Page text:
This ant, one of many I saw on the strappy leaves of a clump of what may have been flax lilies in the Wallaman Falls camping ground, is very similar to the common Polyrhachis ammon but is a bit smaller at 4-5mm. I am reliably informed that it is closely related even though we can’t be sure of its exact identity; we will have to call it just Polyrhachis.
When I saw this spider I thought, as I was intended to, that it was another of the ants. It was the same size and coloration … but its movements weren’t quite right: spiders dart and pause, while ants tend to keep moving. Its head looked too big, too. When I disturbed it, it stretched out its front legs which had been tucked up beside its head and it suddenly was clearly a spider (eight legs, no antennae), not an ant (six legs plus antennae).
So why do spiders imitate ants? Fadia Sara Ceccarelli of JCU studied them and puts it this way:
The aggressive nature of ants, and their possession of noxious chemicals, stings and strong mandibles make them unfavourable prey for many animals. The resemblance of a similar-sized arthropod to an ant can therefore also protect the mimic from predation.
Myrmarachne is an ant-mimicking salticid spider genus, whose species associate closely with their model ant species. The behavioural reactions of Myrmarachne to ants were analysed, including instances when there was contact between the spider and the ant. In Townsville the salticid Cosmophasis bitaeniata and one Myrmarachne species associate with Oecophylla smaragdina workers. The Myrmarachne mimics the ant visually, and Cosmophasis bitaeniata mimics the cuticular hydrocarbons of the O. smaragdina worker ants. Cosmophasis and Myrmarachne also mimic ants through certain types of behaviour, such as the “antennal illusion” and bobbing the opisthosoma up and down.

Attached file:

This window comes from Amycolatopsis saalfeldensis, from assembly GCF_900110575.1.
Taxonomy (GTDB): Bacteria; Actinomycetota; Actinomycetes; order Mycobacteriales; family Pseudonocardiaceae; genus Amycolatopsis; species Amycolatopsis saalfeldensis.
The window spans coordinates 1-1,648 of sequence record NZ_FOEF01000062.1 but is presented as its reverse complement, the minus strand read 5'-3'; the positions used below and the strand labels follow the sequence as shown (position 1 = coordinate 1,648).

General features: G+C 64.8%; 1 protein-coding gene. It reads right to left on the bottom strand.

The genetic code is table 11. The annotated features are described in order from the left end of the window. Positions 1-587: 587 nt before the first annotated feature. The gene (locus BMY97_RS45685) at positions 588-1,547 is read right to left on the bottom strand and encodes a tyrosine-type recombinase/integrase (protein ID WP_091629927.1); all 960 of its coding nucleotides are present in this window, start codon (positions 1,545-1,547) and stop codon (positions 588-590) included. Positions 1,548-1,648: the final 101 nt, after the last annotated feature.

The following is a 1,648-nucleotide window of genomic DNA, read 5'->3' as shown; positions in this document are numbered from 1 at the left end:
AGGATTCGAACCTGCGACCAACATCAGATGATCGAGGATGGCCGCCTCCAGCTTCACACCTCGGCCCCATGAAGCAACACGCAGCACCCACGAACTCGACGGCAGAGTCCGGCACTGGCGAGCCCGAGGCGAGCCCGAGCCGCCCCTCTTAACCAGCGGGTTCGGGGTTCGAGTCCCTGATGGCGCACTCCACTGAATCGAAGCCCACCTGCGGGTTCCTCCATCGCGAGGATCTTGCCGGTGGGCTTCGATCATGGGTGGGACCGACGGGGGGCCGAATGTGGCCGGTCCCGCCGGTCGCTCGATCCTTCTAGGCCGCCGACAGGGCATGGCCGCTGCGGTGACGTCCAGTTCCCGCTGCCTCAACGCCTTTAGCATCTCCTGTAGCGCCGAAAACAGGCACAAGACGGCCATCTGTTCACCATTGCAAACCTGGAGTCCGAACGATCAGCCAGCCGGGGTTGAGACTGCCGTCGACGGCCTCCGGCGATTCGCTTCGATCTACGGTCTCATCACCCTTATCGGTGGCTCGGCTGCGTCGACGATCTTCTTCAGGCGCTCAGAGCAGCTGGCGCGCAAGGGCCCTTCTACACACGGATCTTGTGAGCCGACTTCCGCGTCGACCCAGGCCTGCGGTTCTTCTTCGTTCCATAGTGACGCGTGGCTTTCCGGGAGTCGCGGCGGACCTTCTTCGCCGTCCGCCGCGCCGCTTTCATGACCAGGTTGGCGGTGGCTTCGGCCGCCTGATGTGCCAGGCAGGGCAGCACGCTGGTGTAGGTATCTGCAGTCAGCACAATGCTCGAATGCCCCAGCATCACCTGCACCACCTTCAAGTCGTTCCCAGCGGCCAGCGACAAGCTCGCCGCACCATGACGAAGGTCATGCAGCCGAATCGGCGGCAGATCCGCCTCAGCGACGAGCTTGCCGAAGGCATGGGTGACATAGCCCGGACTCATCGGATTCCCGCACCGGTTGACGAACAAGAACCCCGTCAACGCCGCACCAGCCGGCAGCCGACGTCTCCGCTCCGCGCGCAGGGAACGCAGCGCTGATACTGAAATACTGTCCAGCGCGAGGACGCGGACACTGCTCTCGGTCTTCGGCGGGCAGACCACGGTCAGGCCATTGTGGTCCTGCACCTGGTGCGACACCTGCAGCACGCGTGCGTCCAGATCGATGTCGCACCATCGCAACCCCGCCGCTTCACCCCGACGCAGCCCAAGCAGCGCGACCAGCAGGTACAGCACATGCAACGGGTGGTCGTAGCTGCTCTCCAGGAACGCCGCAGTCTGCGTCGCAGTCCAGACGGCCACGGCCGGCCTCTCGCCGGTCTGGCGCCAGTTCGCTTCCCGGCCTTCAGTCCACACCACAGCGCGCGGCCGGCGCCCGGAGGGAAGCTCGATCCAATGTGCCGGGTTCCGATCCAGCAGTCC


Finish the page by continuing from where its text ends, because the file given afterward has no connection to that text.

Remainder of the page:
She goes on to say that the spiders avoid contact with the ants and manage to avoid being attacked by them, so it is clear that the mimicry is defensive, helping them avoid attacks from predators. An American study of a similar ant-mimic found that it was an effective strategy:
Ant-like appearance (myrmecomorphy) has evolved >70 times in insects and spiders, accounting for >2,000 species of myrmecomorphic arthropods. Most myrmecomorphic spiders are considered to be Batesian mimics; that is, a palatable spider avoids predation through resemblance to an unpalatable ant – although this presumption has been tested in relatively few cases. Here we explicitly examined the extent to which Peckhamia picata (Salticidae), a North American ant-mimicking jumping spider, is protected from four species of jumping spider predators, relative to nonmimetic salticids and model ants. … We found that mimetic jumping spiders were consumed less than a third as often as nonmimetic jumping spiders, suggesting that Peckhamia does indeed gain protection as a result of its resemblance to ants…
Mine is not a Myrmarachne but a Ligonipes, one of the other four genera of ant-mimicking jumping spiders occurring in Australia according to Ed Nieuwenhuys (the others being Judalana, Rhombonotus and Damoetas) but the same arguments must apply.
I’m sorry – I couldn’t resist the alliterative title although I know that it will baffle a high percentage of my readers. I had better explain.
Mopsus mormon is the Latin scientific name of one of our most attractive jumping spiders (Salticidae). The one I found yesterday, lurking in a silken retreat in my house, was a female guarding her egg-sac, a mother-to-be if not already a mother dozens of times over (it’s not hard to achieve that distinction if you have babies by the dozen).
When I saw the retreat, in the angle between a window frame and the wall, I didn’t know what kind of spider might have made it. All that I could see was a dark blur, but delicately peeling back the top layer of silk revealed its inhabitant and her responsibility.
The lumpiness of the eggs suggests that a happy event is not too far away but child welfare is not a concern: that (louvre) window is always partially open, small wildlife is free to come and go, and I’m sure most of the spiderlings will disperse into the garden.
Mopsus mormon, incidentally, is a species for which I have a special affection, just because a male was the subject of one of the first spider photos I was really happy with. From there, a few more pleasing shots of butterflies and other insects encouraged me to sign up to Flickr to submit images to the Encyclopedia of Life project. That was back in 2009, a long time ago in terms of how much I have learned about our local wildlife by wandering around with a camera and then researching whatever it was that I had photographed. This blog, a natural extension of the same process, followed in 2011.